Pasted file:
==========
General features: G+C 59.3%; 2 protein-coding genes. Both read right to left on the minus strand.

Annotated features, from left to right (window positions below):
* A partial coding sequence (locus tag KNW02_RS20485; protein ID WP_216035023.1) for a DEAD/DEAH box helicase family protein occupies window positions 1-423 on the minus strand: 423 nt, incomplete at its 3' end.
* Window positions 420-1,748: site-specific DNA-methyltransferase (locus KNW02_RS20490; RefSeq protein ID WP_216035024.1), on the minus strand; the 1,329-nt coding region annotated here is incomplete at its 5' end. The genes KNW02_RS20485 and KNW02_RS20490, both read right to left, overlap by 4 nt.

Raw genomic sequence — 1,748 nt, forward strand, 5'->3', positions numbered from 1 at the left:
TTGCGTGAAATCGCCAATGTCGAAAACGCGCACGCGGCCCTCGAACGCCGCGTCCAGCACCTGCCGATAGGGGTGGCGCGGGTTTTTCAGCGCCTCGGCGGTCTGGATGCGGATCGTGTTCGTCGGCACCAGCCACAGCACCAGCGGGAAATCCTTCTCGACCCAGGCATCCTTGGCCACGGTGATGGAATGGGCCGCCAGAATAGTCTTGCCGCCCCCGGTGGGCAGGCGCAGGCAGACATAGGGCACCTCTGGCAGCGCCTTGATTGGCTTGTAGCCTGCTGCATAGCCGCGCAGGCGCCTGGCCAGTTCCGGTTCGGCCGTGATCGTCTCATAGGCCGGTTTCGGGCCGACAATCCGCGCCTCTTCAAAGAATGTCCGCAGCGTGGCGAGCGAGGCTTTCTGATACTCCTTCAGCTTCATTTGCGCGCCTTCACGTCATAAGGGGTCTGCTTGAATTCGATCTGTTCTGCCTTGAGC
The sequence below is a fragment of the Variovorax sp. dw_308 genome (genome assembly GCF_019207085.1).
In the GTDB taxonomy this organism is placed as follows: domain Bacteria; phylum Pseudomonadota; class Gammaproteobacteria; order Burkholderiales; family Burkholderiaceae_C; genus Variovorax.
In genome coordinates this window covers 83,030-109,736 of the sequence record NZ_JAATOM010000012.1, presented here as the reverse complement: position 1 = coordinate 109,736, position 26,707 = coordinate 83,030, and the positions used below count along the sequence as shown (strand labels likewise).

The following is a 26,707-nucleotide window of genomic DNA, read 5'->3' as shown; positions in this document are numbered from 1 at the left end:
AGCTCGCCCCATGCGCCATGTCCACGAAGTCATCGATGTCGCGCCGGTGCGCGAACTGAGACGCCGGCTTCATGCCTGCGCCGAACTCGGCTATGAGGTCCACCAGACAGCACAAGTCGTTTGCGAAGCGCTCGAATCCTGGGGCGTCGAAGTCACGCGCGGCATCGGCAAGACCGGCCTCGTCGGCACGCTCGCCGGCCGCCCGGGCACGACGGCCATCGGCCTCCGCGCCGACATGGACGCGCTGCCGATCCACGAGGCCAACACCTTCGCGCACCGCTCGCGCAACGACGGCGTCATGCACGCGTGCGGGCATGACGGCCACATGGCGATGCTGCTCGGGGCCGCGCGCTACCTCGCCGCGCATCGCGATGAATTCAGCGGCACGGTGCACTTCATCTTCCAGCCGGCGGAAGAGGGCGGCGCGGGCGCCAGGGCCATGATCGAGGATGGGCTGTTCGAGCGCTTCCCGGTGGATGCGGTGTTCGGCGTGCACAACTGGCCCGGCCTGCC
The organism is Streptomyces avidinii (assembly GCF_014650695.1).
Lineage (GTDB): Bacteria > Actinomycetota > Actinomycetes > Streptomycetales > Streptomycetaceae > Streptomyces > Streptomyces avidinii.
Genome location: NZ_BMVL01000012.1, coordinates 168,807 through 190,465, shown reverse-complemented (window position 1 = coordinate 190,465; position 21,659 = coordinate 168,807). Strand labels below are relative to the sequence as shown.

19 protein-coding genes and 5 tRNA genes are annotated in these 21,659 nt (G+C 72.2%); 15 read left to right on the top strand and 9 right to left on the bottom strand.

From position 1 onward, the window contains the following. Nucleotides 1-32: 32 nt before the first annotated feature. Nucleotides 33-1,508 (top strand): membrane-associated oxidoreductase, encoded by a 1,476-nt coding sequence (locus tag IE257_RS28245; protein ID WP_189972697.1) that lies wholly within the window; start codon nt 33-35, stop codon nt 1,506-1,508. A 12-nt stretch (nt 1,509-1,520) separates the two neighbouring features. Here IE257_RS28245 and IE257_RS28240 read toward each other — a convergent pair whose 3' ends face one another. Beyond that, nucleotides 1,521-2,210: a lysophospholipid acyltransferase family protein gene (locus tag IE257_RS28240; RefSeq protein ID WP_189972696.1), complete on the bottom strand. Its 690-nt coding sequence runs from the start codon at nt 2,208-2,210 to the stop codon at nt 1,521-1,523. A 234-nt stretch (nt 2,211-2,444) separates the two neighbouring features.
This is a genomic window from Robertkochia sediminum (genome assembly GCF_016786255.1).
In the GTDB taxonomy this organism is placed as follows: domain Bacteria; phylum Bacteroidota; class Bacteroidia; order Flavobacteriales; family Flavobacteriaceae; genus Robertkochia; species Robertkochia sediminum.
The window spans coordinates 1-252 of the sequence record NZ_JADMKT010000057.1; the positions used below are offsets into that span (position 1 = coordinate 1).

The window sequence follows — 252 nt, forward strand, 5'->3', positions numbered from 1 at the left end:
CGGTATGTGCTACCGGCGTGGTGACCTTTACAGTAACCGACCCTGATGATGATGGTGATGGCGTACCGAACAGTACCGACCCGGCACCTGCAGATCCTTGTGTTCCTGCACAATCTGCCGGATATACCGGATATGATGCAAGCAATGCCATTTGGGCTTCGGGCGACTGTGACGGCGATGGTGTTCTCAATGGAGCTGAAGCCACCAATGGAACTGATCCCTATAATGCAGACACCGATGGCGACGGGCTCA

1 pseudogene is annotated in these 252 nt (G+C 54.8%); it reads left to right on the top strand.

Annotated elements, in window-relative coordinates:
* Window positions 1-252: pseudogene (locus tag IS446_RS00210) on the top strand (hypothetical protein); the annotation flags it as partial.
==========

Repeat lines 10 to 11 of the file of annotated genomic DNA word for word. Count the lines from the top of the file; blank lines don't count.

The following is a 26,707-nucleotide window of genomic DNA, read 5'->3' as shown; positions in this document are numbered from 1 at the left end:
AGCTCGCCCCATGCGCCATGTCCACGAAGTCATCGATGTCGCGCCGGTGCGCGAACTGAGACGCCGGCTTCATGCCTGCGCCGAACTCGGCTATGAGGTCCACCAGACAGCACAAGTCGTTTGCGAAGCGCTCGAATCCTGGGGCGTCGAAGTCACGCGCGGCATCGGCAAGACCGGCCTCGTCGGCACGCTCGCCGGCCGCCCGGGCACGACGGCCATCGGCCTCCGCGCCGACATGGACGCGCTGCCGATCCACGAGGCCAACACCTTCGCGCACCGCTCGCGCAACGACGGCGTCATGCACGCGTGCGGGCATGACGGCCACATGGCGATGCTGCTCGGGGCCGCGCGCTACCTCGCCGCGCATCGCGATGAATTCAGCGGCACGGTGCACTTCATCTTCCAGCCGGCGGAAGAGGGCGGCGCGGGCGCCAGGGCCATGATCGAGGATGGGCTGTTCGAGCGCTTCCCGGTGGATGCGGTGTTCGGCGTGCACAACTGGCCCGGCCTGCC